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A Change Of Pace For EIT

SOHO's EIT camera has captured the changing face of the Sun for almost 15 years. The Sun today seen through the EIT 304 filter. Credit: ESA/NASA - SOHO/EIT
by Staff Writers
Paris, France (ESA) Sep 23, 2010
For almost 15 years, the EIT camera on board SOHO transmitted a picture of the solar corona every 12 minutes, providing ground-breaking observations of the Sun that changed our perception and understanding of our star. After a remarkable career, this instrument has now eased into semi-retirement.

Although no longer as active as during its heyday, EIT will still provide snapshots of the Sun - at a more leisurely pace.

Launched in late 1995 and still in operation, the SOHO mission has revolutionised the way we all view the Sun. A collaboration between ESA and NASA, SOHO carries a suite of 12 instruments which have been enjoying an uninterrupted view of our parent star for almost one and a half decades.

Observing the Sun from outer space, SOHO can probe wavelengths that are absorbed by the Earth's atmosphere, such as the ultraviolet (UV). It thereby allows astronomers to study the corona, the Sun's outer atmosphere, which has a typical temperature of about one million Kelvin and thus shines brightly in the UV.

Of the suite of instruments on board, the Extreme ultraviolet Imaging Telescope (EIT) is probably SOHO's most popular workhorse, having taken over 500 000 snapshots of the Sun. A European-led instrument, EIT was realised by a consortium of laboratories and institutes in France, Belgium and the US.

"Designing and building it was extremely complex, especially because the resources were scarce," explains Jean-Pierre Delaboudiniere, the Principal Investigator for EIT who led the project from inception until 2005 at the Institut d'Astrophysique Spatiale in Orsay, France.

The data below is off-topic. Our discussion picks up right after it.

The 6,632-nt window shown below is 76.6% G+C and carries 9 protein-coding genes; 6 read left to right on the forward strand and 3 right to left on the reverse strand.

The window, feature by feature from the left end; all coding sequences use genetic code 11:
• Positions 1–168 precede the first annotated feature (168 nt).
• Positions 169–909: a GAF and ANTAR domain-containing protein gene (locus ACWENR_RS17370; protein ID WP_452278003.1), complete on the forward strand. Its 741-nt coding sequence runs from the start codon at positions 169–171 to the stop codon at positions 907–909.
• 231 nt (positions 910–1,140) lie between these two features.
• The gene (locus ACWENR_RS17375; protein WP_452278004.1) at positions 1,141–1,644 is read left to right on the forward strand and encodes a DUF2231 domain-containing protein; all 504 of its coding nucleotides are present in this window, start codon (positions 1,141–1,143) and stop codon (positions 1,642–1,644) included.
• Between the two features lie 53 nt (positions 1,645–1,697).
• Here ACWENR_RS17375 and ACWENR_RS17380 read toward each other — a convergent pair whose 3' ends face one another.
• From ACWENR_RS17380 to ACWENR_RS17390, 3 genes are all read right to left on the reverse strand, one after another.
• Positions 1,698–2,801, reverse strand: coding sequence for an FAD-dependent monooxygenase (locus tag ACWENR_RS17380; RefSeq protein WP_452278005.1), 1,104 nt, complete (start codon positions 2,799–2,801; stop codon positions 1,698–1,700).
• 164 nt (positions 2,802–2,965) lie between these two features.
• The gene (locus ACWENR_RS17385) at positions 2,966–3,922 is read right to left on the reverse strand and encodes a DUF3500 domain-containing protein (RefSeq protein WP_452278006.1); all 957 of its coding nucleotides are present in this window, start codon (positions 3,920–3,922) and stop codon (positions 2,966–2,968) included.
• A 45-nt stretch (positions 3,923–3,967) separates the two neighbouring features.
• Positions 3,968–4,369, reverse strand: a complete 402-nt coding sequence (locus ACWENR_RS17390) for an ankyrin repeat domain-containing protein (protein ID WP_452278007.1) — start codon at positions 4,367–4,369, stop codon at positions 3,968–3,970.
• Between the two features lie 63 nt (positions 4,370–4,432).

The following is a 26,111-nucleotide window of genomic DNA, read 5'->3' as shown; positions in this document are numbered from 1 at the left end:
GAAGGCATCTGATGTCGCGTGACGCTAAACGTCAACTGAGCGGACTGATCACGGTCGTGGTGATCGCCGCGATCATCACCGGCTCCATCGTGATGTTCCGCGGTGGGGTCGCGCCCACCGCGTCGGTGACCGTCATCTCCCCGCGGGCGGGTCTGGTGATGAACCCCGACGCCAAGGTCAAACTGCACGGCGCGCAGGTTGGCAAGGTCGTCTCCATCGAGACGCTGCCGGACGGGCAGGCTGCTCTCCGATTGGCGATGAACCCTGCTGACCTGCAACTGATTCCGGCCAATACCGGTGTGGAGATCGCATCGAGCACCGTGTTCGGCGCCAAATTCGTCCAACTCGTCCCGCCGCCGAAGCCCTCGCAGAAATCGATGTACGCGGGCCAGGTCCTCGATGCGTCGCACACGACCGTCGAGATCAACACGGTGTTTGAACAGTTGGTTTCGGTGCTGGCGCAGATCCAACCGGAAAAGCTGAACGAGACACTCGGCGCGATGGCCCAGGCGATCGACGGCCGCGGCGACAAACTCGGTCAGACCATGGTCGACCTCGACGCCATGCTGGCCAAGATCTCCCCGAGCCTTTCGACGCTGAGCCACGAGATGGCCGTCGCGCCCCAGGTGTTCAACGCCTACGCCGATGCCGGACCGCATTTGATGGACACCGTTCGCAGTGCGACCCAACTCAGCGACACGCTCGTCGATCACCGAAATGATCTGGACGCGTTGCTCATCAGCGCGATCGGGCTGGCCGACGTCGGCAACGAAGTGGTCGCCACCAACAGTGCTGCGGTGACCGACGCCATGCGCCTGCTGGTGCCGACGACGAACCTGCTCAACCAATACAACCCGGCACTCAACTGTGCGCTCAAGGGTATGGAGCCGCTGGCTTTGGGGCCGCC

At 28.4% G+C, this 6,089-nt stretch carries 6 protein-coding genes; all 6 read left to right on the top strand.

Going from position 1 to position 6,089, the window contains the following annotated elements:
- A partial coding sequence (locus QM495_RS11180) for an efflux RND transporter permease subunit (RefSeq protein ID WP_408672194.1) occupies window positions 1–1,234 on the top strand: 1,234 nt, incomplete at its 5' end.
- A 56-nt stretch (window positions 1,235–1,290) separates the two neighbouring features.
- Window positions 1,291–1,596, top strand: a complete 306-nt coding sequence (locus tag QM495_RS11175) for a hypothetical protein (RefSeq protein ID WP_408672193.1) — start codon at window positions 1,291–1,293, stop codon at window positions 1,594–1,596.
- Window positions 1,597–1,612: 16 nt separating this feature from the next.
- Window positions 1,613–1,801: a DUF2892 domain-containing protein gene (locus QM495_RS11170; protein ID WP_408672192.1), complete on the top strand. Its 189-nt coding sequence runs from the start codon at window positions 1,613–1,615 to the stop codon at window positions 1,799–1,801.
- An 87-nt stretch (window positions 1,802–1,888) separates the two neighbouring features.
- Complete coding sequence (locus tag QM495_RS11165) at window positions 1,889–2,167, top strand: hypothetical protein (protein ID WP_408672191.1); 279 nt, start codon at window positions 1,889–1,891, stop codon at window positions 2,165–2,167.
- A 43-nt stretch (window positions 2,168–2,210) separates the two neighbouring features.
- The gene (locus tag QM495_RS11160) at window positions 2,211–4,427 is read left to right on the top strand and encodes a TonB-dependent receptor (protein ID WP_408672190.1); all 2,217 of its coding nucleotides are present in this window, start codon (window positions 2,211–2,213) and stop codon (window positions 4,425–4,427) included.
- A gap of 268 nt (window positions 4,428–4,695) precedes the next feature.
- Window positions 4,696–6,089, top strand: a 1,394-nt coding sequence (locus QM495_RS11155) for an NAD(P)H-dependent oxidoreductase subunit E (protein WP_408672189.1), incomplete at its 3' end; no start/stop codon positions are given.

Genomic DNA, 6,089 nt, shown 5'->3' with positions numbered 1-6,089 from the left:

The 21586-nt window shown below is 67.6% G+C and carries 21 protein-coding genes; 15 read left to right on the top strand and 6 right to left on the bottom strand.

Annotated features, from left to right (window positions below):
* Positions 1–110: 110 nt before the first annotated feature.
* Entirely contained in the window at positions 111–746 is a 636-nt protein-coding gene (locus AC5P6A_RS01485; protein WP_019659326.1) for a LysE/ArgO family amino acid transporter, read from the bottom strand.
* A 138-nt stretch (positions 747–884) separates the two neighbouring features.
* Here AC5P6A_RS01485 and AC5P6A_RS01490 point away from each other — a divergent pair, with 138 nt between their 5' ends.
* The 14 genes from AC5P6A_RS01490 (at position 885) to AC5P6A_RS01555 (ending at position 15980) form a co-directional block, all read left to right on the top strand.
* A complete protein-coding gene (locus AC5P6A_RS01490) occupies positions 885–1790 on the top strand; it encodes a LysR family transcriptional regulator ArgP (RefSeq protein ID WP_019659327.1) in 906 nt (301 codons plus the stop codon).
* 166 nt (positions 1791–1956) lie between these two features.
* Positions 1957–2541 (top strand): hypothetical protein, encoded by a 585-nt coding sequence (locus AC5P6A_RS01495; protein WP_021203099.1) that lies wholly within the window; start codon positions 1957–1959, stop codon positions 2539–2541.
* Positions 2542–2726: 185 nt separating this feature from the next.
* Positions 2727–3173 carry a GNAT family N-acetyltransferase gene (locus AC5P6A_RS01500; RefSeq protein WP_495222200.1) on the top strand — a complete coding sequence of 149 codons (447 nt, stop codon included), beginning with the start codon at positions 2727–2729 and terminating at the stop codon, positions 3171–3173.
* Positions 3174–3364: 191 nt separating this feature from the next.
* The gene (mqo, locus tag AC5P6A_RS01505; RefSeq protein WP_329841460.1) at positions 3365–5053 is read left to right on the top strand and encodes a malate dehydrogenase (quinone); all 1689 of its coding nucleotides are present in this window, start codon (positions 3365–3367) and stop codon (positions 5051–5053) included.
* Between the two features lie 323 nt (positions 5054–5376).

"Nevertheless, we managed to produce a great instrument: planned to last only a couple of years, it has worked exceptionally well for almost 15 years," he adds.

"EIT wasn't meant to be the extraordinary instrument it then became," notes Bernhard Fleck, ESA's SOHO Project Scientist. In fact, this telescope was originally intended as a mere viewfinder, to set the context for data collected by the two spectrographs. As such, EIT was supposed to take images of the corona twice a day.

"Only after having seen the Sun with EIT did we fully realise the enormous scientific potential of the instrument. This is why we decided to increase the cadence of the snapshots to one every 12 minutes," Delaboudiniere adds. Thanks to such frequent sampling, EIT revealed the dynamic nature of the solar corona, which appears to be constantly changing.

EIT's observations have strongly influenced the evolution of solar physics, paving the way for NASA's Solar Dynamics Observatory (SDO), launched in early 2010. Thanks to substantial improvements in technology, the AIA instrument on board SDO is able to monitor the Sun at much higher cadence and much greater resolution than SOHO's EIT.